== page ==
More than 21,000 ferry passengers trying to get home for the mainly Catholic nation’s Christmas holidays have been stranded at ports as shipping shut down, the coast guard said Tuesday.
Local carriers also suspended dozens of domestic flights.
The state weather service said Phanfone, Laotian for “animal,” may strengthen into a typhoon with sustained peak winds of more than 120 kilometers (62 miles) an hour overnight Wednesday.
It advised residents, including those in Manila, to stay indoors on Christmas Day to avoid the high winds which can cause damage to weaker structures.
The Philippines is the first major landmass facing the Pacific cyclone belt, and the archipelago gets hit by an average of 20 storms and typhoons each year, putting millions of people in disaster-prone areas in a state of constant poverty.
Strong winds and associated dangers like floods, landslides, and, more rarely, giant walls of seawater pounding the coasts kill scores of people each year, wipe out farmers’ harvests and destroy infrastructure.
Homes built with flimsy materials, as well as populated areas along the coasts, floodplains, and mountainous interiors, are often the most vulnerable.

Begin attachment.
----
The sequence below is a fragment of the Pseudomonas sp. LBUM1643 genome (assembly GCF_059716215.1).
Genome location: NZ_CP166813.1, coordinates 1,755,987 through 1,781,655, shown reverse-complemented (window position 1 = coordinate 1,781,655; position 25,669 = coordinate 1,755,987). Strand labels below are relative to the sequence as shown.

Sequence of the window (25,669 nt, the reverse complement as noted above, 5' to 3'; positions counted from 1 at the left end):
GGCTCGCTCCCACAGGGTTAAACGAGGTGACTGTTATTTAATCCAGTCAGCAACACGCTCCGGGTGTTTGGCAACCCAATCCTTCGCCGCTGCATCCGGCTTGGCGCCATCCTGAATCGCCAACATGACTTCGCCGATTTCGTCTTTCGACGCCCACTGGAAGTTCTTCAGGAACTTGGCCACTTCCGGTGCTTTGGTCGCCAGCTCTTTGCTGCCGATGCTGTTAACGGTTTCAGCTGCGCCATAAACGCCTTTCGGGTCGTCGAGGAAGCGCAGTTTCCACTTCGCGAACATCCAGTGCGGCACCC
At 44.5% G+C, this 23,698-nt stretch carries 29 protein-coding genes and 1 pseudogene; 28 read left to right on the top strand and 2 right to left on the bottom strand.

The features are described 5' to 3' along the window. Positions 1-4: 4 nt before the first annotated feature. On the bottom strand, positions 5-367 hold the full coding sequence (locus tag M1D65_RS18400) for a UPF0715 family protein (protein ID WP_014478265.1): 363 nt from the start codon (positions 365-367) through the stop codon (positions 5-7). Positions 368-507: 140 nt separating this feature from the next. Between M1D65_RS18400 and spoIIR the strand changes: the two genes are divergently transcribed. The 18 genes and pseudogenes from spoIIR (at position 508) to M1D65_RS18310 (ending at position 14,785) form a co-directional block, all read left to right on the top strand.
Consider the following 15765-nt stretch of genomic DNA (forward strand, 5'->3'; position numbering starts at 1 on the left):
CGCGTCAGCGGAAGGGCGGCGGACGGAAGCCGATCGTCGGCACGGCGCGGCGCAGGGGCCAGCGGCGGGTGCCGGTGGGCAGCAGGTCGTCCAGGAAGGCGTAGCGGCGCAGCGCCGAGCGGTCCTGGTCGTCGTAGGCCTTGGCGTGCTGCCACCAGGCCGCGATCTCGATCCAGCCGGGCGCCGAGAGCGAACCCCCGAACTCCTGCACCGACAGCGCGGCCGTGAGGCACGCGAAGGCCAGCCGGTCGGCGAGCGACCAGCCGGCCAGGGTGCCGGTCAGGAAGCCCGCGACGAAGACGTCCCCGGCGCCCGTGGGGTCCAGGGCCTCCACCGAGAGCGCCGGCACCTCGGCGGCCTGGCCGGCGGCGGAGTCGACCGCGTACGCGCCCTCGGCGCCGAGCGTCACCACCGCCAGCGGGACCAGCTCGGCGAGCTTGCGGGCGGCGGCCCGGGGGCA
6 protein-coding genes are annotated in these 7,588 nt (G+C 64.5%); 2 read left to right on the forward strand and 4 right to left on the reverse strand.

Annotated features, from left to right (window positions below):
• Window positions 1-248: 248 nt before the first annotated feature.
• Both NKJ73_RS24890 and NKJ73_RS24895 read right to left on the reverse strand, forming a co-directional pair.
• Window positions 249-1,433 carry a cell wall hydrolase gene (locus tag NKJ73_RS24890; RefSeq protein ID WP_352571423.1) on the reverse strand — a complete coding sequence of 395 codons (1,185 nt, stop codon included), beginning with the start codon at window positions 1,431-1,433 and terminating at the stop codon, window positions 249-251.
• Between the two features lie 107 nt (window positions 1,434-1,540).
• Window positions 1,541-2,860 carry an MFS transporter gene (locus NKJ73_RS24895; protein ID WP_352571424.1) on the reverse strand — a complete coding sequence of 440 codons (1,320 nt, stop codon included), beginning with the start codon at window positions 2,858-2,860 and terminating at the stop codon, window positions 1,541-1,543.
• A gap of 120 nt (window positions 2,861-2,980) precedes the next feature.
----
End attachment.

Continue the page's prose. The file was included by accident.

France targets mosques in extremism crackdown

Updated 03 December 2020

France targets mosques in extremism crackdown

France targets mosques in extremism crackdown
  • Interior Minister Gerald Darmanin said that if any of the 76 prayer halls inspected were found to promote extremism they would be closed down
  • Inspections are part of France’s response to two attacks — the beheading of teacher Samuel Paty and the killing of three people in a Nice church

PARIS: French authorities will inspect dozens of mosques and prayer halls suspected of radical teachings starting Thursday as part of a crackdown on extremists following a spate of attacks, Interior Minister Gerald Darmanin said.

Darmanin told RTL radio that if any of the 76 prayer halls inspected was found to promote extremism they would be closed down.

The inspections are part of the government’s response to two brutal recent attacks that shocked France — the October 16 beheading of a teacher who showed his pupils cartoons of the Prophet Muhammad and the stabbing to death of three people in a church in Nice on October 29.